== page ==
Family

Left to right: Tom, Donna, Sarah, John Mark, Drew, Sinclair

This doesn’t happen very often as our kids live in LA and NYC. It was so good to be together here in MSP over the holidays.

Merry Christmas 🎄

Donna and I pray that your Christmas was filled with joy and peace as you celebrated the birth of Jesus the Christ.

May God grant us all faith and courage as we determine to love mercy, do justly and walk humbly throughout the coming new year!

Justice, compassion and sacrifice

Justice without love is hatred by another name. Dressing hatred in the mental trappings of justice leaves us feeling both right and powerful. This renders it toxic.

Compassion without justice is corruption. Clothing corruption in robes of compassion leaves us feeling both good and loving. Yet it is poisonous.

Words are powerful. A slight twist in meaning can lead to violence and death at the hands of people convinced they ride a white stallion.

When justice and mercy complete one another they beget sacrifice not attack.

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Father in heaven, let your justice and compassion flow into our hearts and through our lives. Let your kingdom come and your will be done on earth as it is in heaven. Amen.

A really good day

Photo: A refugee church building funded by IAFR

I am so thankful for our growing team of partners that generously invest in the welfare of refugees through the work of IAFR.

Because of them, I had the joy of initiating an international transfer of funds to our refugee church partners in Kakuma refugee camp (Kenya) yesterday. The funds will soon be transformed into 14 new refugee church buildings!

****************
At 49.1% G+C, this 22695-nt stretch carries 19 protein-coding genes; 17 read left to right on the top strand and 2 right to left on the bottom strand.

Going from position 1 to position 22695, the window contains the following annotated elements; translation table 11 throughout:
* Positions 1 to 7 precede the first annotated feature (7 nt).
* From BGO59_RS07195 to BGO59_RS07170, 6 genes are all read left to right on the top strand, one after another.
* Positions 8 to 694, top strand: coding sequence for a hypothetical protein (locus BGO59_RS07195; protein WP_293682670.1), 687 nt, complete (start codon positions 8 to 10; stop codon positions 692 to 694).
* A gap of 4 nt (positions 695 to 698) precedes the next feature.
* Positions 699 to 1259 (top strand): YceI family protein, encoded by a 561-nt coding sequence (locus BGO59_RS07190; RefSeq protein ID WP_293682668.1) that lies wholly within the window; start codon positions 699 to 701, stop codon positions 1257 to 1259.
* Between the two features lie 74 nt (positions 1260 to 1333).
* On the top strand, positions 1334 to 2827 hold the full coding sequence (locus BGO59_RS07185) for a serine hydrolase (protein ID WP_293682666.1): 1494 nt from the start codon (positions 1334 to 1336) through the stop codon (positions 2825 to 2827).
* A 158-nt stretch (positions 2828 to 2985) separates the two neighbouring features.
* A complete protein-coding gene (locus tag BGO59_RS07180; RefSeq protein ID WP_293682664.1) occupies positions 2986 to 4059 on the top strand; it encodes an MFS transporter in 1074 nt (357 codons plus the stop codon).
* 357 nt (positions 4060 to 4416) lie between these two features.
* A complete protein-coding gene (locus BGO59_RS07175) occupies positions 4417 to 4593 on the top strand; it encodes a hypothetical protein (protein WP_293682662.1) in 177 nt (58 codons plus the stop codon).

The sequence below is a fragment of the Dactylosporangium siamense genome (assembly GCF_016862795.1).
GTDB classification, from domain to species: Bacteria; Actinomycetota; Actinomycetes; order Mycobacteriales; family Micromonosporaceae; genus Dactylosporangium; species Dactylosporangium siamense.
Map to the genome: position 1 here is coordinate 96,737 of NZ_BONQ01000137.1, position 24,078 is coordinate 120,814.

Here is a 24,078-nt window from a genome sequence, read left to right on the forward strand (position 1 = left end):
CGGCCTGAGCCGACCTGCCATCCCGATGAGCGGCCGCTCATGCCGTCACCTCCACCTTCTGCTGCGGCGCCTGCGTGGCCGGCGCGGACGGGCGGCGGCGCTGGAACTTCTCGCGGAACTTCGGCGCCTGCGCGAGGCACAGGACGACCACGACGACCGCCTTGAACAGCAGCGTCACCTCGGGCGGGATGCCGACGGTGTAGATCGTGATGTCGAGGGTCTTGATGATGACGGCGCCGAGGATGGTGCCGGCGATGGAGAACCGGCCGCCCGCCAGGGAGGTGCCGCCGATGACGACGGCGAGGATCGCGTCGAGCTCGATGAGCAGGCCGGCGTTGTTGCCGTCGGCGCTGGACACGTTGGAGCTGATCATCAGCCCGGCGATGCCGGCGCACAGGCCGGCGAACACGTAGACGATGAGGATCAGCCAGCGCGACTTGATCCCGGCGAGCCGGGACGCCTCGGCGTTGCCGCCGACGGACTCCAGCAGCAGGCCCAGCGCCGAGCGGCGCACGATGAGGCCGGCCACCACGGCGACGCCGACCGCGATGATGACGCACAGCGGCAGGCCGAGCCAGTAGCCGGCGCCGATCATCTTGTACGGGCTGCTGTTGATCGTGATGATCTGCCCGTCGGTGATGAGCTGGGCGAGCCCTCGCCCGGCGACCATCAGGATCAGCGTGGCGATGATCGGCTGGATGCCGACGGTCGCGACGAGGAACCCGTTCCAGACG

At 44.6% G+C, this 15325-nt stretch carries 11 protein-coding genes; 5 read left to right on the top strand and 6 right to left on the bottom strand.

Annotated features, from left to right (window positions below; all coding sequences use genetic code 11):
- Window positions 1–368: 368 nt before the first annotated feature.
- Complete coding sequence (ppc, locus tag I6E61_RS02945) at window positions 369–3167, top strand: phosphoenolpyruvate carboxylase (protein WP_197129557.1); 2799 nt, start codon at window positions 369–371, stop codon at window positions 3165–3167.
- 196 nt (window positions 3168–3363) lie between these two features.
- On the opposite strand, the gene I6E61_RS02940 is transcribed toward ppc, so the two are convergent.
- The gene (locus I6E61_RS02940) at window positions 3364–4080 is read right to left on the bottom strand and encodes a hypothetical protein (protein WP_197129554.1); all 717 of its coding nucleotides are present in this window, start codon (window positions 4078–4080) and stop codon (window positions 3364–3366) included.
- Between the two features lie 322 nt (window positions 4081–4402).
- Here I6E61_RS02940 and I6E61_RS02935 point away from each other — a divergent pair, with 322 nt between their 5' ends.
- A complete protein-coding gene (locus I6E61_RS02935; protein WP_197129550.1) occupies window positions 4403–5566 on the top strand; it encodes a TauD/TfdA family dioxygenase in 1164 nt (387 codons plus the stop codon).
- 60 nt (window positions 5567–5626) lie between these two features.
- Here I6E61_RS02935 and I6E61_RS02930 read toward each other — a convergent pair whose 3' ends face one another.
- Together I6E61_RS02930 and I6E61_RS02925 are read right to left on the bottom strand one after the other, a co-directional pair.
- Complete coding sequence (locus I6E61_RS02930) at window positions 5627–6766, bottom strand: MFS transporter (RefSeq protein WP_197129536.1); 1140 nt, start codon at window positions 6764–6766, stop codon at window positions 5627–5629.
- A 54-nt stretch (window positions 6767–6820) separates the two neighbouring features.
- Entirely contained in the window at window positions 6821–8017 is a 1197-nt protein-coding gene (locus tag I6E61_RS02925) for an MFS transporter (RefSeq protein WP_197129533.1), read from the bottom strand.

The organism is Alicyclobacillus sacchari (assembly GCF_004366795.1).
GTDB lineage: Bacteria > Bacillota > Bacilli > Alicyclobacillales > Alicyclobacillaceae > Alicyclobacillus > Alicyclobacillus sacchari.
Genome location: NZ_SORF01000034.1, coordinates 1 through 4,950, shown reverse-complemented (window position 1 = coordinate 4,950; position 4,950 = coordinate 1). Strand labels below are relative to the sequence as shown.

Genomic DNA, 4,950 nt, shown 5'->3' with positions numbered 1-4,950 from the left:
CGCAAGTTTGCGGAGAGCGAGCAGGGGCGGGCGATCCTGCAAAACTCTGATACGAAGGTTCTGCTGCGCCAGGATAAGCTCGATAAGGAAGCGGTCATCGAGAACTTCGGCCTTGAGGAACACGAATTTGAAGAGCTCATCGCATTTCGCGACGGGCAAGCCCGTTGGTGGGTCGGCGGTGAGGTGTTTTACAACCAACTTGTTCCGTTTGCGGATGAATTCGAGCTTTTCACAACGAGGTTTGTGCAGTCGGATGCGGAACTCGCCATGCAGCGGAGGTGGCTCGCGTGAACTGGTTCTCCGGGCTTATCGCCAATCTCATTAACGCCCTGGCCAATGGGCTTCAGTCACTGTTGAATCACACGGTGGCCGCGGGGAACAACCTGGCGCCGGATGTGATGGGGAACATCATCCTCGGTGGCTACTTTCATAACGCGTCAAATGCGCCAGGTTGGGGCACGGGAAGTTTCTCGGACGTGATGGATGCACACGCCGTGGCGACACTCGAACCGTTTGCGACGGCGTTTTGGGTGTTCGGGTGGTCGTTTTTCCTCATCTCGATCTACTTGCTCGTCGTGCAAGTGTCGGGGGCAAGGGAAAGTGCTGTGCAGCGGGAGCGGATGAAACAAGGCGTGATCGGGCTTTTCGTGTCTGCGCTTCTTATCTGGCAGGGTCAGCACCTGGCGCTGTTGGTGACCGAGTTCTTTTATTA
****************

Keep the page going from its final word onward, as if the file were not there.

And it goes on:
The buildings are desperately needed as the climate is harsh and our brothers and sisters need a shaded and protected space in which to gather and worship together. These communities of faith play a critical role in keeping hope alive and affirming the dignity of people who have been stripped of everything.

IAFR partners have put a roof over the head of 28 refugee churches this year! That’s a record!

What a great Christmas gift! Not only does it meet a critical need, it also is a tangible expression that they are not forgotten by the church at large!

But there’s even more good news! Our financial partners empowered us to set another international transfer to Kakuma. This one covers the 2020 high school fees for 5 girls that we are sponsoring! This investment has the potential to radically change the future prospects of these girls – and their families!

Can you tell I’m excited? And so thankful? None of this happens unless we partner together.

Place

Falingi (above with flag in hand) became an American today along with 731 other people from 81 different countries of origin.